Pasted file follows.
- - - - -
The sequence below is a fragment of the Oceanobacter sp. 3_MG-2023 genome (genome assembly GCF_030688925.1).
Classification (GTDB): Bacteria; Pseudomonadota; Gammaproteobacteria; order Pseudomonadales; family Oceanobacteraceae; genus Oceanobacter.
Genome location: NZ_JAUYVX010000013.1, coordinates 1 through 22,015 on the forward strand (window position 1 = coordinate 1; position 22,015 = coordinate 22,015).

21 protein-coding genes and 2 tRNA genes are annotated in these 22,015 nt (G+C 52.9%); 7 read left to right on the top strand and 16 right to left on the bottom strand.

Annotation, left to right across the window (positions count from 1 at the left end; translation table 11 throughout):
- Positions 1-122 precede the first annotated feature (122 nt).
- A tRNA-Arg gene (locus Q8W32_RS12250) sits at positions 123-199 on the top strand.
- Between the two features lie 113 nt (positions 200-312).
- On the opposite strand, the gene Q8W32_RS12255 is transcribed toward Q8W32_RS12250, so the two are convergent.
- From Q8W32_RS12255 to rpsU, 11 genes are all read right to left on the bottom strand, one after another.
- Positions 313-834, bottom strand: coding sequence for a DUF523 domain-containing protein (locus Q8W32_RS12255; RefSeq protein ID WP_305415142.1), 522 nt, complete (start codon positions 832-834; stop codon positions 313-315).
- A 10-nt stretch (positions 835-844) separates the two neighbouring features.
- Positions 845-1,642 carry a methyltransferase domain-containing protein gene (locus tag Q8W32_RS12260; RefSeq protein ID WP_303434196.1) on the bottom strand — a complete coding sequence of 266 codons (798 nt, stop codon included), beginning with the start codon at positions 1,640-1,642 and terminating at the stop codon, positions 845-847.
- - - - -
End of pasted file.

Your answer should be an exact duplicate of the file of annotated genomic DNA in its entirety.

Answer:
The sequence below is a fragment of the Oceanobacter sp. 3_MG-2023 genome (genome assembly GCF_030688925.1).
Classification (GTDB): Bacteria; Pseudomonadota; Gammaproteobacteria; order Pseudomonadales; family Oceanobacteraceae; genus Oceanobacter.
Genome location: NZ_JAUYVX010000013.1, coordinates 1 through 22,015 on the forward strand (window position 1 = coordinate 1; position 22,015 = coordinate 22,015).

21 protein-coding genes and 2 tRNA genes are annotated in these 22,015 nt (G+C 52.9%); 7 read left to right on the top strand and 16 right to left on the bottom strand.

Annotation, left to right across the window (positions count from 1 at the left end; translation table 11 throughout):
- Positions 1-122 precede the first annotated feature (122 nt).
- A tRNA-Arg gene (locus Q8W32_RS12250) sits at positions 123-199 on the top strand.
- Between the two features lie 113 nt (positions 200-312).
- On the opposite strand, the gene Q8W32_RS12255 is transcribed toward Q8W32_RS12250, so the two are convergent.
- From Q8W32_RS12255 to rpsU, 11 genes are all read right to left on the bottom strand, one after another.
- Positions 313-834, bottom strand: coding sequence for a DUF523 domain-containing protein (locus Q8W32_RS12255; RefSeq protein ID WP_305415142.1), 522 nt, complete (start codon positions 832-834; stop codon positions 313-315).
- A 10-nt stretch (positions 835-844) separates the two neighbouring features.
- Positions 845-1,642 carry a methyltransferase domain-containing protein gene (locus tag Q8W32_RS12260; RefSeq protein ID WP_303434196.1) on the bottom strand — a complete coding sequence of 266 codons (798 nt, stop codon included), beginning with the start codon at positions 1,640-1,642 and terminating at the stop codon, positions 845-847.